DOVER, England (Reuters) – Dover, Europe’s busiest trucking port, expects some disruption when Britain finally leaves the European Union’s orbit on Dec. 31 and is already seeing almost record volumes as companies rush to stockpile, its chief executive told Reuters on Thursday.
Britain left the EU on Jan. 31 and when it leaves informal membership at 2300 GMT on Dec. 31 companies in Britain will have to complete full customs declarations and paperwork to move goods into and out of the world’s biggest trading bloc.
“We are expecting that there will be some disruption but the one thing that the Port of Dover has is a proven track record of being able to clear disruption very effectively and get back to normal operations,” Doug Bannister told Reuters in Dover as a ferry loaded behind him and departed for Calais.
The British government has warned that in the worst case scenario, if companies have not completed the paperwork correctly, some 7,000 trucks could back up from the Dover turning south east England into a giant truck park.
Bannister said the port was as best prepared as it could be but that there was uncertainty over how far traders were ready for customs declarations from Jan. 1.
As trade negotiations go down the wire in Brussels, Bannister said a deal before New Year’s Eve would improve relations while an acrimonious no-trade deal exit could prompt unpredictable consequences.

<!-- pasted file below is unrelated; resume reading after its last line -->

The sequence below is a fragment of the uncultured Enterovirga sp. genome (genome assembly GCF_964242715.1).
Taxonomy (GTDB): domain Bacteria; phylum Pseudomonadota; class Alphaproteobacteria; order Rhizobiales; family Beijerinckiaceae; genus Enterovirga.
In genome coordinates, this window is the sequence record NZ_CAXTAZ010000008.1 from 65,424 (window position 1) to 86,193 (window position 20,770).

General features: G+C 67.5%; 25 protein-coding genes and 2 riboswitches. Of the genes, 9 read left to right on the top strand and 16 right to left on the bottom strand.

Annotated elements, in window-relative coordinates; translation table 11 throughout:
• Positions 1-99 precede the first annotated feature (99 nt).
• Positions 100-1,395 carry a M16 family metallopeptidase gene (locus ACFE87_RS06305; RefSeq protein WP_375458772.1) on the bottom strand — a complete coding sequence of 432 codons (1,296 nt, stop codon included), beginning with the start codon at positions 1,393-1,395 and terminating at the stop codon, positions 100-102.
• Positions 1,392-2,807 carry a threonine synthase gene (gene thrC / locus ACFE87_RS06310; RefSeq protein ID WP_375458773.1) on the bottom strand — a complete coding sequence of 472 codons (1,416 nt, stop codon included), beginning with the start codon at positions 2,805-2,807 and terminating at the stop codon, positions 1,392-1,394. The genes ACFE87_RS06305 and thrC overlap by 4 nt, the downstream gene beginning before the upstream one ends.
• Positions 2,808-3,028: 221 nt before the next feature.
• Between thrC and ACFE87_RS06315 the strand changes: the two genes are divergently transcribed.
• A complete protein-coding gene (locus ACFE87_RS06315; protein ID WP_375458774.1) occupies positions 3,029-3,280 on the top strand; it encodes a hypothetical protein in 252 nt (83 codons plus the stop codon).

“You can imagine that if there’s a no deal or a bad deal say about fishing rights then there could be some challenges with some French fishermen in the ports over on the French side – there could be disruption on the trains as well with burning tyres on the tracks and that kind of stuff,” he said.
Bannister, who hails from New Jersey, said volumes had been cranking for a couple weeks as companies rush to stockpile ahead of any disruption.
Volumes reached 10,141 trucks in the latest 24 hour period – or over 100 miles of trucks – compared to a normal volume of around 7,500 to 8,500 a day.
As part of the preparation Dover had applied to the government for 33 million pounds in funding to adapt the port for life outside the EU, an application that was recently rejected.
Bannister said he was disappointed by the move which would have enabled the port to more easily send trucks with the wrong paperwork back on to the road, without disrupting the rest of the traffic.
He said he expected volumes to remain high right up to New Year’s Eve and then drop off in early January. The most worrisome period, he said, would be in mid to late January when volumes picked up again.
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